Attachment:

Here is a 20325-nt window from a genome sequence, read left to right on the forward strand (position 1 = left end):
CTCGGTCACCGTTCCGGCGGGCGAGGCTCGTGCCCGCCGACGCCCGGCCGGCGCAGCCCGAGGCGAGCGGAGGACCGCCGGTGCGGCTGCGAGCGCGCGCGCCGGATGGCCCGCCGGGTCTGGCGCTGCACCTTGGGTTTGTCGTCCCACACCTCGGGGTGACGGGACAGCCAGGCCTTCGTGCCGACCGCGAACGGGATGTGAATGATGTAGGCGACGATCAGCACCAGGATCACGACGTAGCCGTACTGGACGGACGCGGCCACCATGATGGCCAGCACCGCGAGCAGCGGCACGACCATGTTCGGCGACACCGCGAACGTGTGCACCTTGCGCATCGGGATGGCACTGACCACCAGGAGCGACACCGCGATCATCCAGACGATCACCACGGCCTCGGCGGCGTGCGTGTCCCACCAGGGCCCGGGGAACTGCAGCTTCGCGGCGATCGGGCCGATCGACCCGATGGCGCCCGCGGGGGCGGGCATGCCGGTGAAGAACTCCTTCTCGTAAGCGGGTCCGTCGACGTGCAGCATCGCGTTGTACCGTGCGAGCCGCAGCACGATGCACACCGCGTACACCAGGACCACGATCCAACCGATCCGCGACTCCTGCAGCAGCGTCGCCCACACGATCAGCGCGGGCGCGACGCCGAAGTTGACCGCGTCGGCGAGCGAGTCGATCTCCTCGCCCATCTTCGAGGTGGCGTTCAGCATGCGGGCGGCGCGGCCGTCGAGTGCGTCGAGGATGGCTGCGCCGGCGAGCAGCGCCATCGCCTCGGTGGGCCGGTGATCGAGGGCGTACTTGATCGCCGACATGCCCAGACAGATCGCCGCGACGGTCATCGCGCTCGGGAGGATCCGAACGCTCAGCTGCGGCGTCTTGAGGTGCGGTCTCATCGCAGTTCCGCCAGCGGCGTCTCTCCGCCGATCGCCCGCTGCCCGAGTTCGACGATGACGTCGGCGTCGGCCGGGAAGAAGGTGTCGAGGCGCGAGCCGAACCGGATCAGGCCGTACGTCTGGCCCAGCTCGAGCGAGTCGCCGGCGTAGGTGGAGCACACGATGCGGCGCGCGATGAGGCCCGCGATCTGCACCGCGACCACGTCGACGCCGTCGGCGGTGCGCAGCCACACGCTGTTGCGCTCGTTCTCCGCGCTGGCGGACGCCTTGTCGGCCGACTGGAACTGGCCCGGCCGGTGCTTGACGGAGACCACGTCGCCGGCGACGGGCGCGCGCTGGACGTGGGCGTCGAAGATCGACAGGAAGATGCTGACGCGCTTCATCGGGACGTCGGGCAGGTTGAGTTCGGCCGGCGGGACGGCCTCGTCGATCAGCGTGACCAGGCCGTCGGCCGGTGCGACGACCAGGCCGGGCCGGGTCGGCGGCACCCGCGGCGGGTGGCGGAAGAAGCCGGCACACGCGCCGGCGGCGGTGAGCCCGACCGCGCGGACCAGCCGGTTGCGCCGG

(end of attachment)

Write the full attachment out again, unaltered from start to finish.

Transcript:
Here is a 20325-nt window from a genome sequence, read left to right on the forward strand (position 1 = left end):
CTCGGTCACCGTTCCGGCGGGCGAGGCTCGTGCCCGCCGACGCCCGGCCGGCGCAGCCCGAGGCGAGCGGAGGACCGCCGGTGCGGCTGCGAGCGCGCGCGCCGGATGGCCCGCCGGGTCTGGCGCTGCACCTTGGGTTTGTCGTCCCACACCTCGGGGTGACGGGACAGCCAGGCCTTCGTGCCGACCGCGAACGGGATGTGAATGATGTAGGCGACGATCAGCACCAGGATCACGACGTAGCCGTACTGGACGGACGCGGCCACCATGATGGCCAGCACCGCGAGCAGCGGCACGACCATGTTCGGCGACACCGCGAACGTGTGCACCTTGCGCATCGGGATGGCACTGACCACCAGGAGCGACACCGCGATCATCCAGACGATCACCACGGCCTCGGCGGCGTGCGTGTCCCACCAGGGCCCGGGGAACTGCAGCTTCGCGGCGATCGGGCCGATCGACCCGATGGCGCCCGCGGGGGCGGGCATGCCGGTGAAGAACTCCTTCTCGTAAGCGGGTCCGTCGACGTGCAGCATCGCGTTGTACCGTGCGAGCCGCAGCACGATGCACACCGCGTACACCAGGACCACGATCCAACCGATCCGCGACTCCTGCAGCAGCGTCGCCCACACGATCAGCGCGGGCGCGACGCCGAAGTTGACCGCGTCGGCGAGCGAGTCGATCTCCTCGCCCATCTTCGAGGTGGCGTTCAGCATGCGGGCGGCGCGGCCGTCGAGTGCGTCGAGGATGGCTGCGCCGGCGAGCAGCGCCATCGCCTCGGTGGGCCGGTGATCGAGGGCGTACTTGATCGCCGACATGCCCAGACAGATCGCCGCGACGGTCATCGCGCTCGGGAGGATCCGAACGCTCAGCTGCGGCGTCTTGAGGTGCGGTCTCATCGCAGTTCCGCCAGCGGCGTCTCTCCGCCGATCGCCCGCTGCCCGAGTTCGACGATGACGTCGGCGTCGGCCGGGAAGAAGGTGTCGAGGCGCGAGCCGAACCGGATCAGGCCGTACGTCTGGCCCAGCTCGAGCGAGTCGCCGGCGTAGGTGGAGCACACGATGCGGCGCGCGATGAGGCCCGCGATCTGCACCGCGACCACGTCGACGCCGTCGGCGGTGCGCAGCCACACGCTGTTGCGCTCGTTCTCCGCGCTGGCGGACGCCTTGTCGGCCGACTGGAACTGGCCCGGCCGGTGCTTGACGGAGACCACGTCGCCGGCGACGGGCGCGCGCTGGACGTGGGCGTCGAAGATCGACAGGAAGATGCTGACGCGCTTCATCGGGACGTCGGGCAGGTTGAGTTCGGCCGGCGGGACGGCCTCGTCGATCAGCGTGACCAGGCCGTCGGCCGGTGCGACGACCAGGCCGGGCCGGGTCGGCGGCACCCGCGGCGGGTGGCGGAAGAAGCCGGCACACGCGCCGGCGGCGGTGAGCCCGACCGCGCGGACCAGCCGGTTGCGCCGG